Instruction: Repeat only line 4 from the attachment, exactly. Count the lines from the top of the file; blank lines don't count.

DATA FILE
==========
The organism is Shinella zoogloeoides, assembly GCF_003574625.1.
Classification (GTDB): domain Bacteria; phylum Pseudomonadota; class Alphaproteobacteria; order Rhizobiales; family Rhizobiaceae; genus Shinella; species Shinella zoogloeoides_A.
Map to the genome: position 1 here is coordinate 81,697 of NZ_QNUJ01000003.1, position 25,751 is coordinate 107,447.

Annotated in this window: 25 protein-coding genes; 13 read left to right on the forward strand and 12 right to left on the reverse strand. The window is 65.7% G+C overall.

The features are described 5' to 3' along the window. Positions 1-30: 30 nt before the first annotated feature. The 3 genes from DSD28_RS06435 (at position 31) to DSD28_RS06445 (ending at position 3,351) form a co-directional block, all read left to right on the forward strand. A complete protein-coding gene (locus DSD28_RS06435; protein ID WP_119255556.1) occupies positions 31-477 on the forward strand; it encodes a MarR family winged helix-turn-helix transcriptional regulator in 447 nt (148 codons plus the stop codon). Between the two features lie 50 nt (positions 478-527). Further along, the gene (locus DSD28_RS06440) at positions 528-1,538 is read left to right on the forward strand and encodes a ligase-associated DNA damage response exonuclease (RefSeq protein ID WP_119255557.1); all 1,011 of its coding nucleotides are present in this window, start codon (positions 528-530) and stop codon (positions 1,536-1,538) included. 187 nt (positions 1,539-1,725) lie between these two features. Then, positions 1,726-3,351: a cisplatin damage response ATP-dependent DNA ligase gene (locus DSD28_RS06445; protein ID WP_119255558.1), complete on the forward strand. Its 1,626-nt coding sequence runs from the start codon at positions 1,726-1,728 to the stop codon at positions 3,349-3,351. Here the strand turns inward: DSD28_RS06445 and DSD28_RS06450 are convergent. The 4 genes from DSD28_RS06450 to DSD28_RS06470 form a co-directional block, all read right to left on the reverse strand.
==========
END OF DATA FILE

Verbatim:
Annotated in this window: 25 protein-coding genes; 13 read left to right on the forward strand and 12 right to left on the reverse strand. The window is 65.7% G+C overall.